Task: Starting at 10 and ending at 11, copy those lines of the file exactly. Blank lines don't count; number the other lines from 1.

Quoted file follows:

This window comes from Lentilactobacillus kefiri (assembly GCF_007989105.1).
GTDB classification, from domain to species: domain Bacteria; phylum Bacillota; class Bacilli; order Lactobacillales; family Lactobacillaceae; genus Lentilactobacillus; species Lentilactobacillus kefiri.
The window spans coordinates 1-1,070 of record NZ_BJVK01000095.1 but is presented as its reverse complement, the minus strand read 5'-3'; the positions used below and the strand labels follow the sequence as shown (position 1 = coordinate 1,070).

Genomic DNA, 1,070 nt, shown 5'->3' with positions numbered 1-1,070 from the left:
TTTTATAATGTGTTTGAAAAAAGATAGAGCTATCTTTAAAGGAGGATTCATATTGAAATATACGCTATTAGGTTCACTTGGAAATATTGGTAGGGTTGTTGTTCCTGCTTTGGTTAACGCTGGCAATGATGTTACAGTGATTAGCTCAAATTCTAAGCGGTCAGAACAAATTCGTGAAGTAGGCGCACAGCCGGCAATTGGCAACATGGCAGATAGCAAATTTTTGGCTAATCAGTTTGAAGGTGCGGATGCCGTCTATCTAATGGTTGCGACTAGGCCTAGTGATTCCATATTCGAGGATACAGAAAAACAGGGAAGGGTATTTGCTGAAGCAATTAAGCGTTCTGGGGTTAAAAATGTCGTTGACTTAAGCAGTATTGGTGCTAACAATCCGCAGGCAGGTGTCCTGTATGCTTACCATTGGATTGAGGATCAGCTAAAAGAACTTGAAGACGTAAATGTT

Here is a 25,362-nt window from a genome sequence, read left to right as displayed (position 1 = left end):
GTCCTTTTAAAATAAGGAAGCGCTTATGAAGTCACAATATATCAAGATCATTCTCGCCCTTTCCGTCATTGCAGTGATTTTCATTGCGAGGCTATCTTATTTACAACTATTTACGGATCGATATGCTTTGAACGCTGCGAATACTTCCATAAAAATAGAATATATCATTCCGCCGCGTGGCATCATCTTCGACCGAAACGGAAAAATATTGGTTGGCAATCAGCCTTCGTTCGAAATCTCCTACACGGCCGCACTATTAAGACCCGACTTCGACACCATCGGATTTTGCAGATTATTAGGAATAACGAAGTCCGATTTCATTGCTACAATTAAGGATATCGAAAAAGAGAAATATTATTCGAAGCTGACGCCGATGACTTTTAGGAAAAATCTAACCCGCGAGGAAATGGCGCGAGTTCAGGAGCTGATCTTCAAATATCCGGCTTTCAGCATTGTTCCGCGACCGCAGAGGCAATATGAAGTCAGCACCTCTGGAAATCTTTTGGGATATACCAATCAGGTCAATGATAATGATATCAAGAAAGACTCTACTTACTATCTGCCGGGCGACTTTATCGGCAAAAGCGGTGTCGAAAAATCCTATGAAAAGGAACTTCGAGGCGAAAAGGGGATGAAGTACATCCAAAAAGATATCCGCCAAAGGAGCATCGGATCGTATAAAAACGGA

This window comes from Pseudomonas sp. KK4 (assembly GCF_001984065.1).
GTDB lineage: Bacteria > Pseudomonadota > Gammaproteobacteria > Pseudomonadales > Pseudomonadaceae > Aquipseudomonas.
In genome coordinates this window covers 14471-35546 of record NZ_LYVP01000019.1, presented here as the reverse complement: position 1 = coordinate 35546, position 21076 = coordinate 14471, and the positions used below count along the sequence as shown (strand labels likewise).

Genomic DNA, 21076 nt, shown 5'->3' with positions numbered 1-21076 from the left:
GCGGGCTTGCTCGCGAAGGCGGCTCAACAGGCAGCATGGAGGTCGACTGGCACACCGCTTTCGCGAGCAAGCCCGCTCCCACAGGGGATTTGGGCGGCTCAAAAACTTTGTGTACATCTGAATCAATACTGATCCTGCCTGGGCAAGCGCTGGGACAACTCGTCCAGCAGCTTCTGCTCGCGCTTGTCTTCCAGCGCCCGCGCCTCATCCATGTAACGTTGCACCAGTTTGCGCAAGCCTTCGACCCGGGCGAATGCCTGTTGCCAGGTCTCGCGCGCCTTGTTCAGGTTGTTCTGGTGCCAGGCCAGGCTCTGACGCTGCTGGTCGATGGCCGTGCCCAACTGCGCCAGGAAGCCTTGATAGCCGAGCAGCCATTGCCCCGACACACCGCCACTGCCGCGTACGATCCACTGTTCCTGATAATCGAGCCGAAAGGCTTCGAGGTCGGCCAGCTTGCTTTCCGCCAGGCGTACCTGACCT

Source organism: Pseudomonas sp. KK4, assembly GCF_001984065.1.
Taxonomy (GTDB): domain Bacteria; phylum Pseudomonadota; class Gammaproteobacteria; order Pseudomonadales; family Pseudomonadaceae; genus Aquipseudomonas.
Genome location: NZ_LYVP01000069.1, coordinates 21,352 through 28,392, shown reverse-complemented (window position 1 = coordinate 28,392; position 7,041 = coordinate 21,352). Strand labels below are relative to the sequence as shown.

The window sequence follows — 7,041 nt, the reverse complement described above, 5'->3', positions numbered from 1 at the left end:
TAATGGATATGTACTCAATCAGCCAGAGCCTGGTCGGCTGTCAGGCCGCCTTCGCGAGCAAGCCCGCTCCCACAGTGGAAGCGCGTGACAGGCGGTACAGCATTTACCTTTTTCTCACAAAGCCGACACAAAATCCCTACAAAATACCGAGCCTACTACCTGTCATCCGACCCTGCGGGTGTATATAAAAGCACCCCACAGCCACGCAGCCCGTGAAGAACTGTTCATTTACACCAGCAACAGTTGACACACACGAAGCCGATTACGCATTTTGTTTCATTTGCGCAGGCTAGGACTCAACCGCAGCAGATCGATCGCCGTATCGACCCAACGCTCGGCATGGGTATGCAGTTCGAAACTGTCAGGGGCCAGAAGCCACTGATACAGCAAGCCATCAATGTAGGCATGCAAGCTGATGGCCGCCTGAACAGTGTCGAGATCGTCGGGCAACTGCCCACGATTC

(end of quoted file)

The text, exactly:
In genome coordinates this window covers 14471-35546 of record NZ_LYVP01000019.1, presented here as the reverse complement: position 1 = coordinate 35546, position 21076 = coordinate 14471, and the positions used below count along the sequence as shown (strand labels likewise).

Genomic DNA, 21076 nt, shown 5'->3' with positions numbered 1-21076 from the left: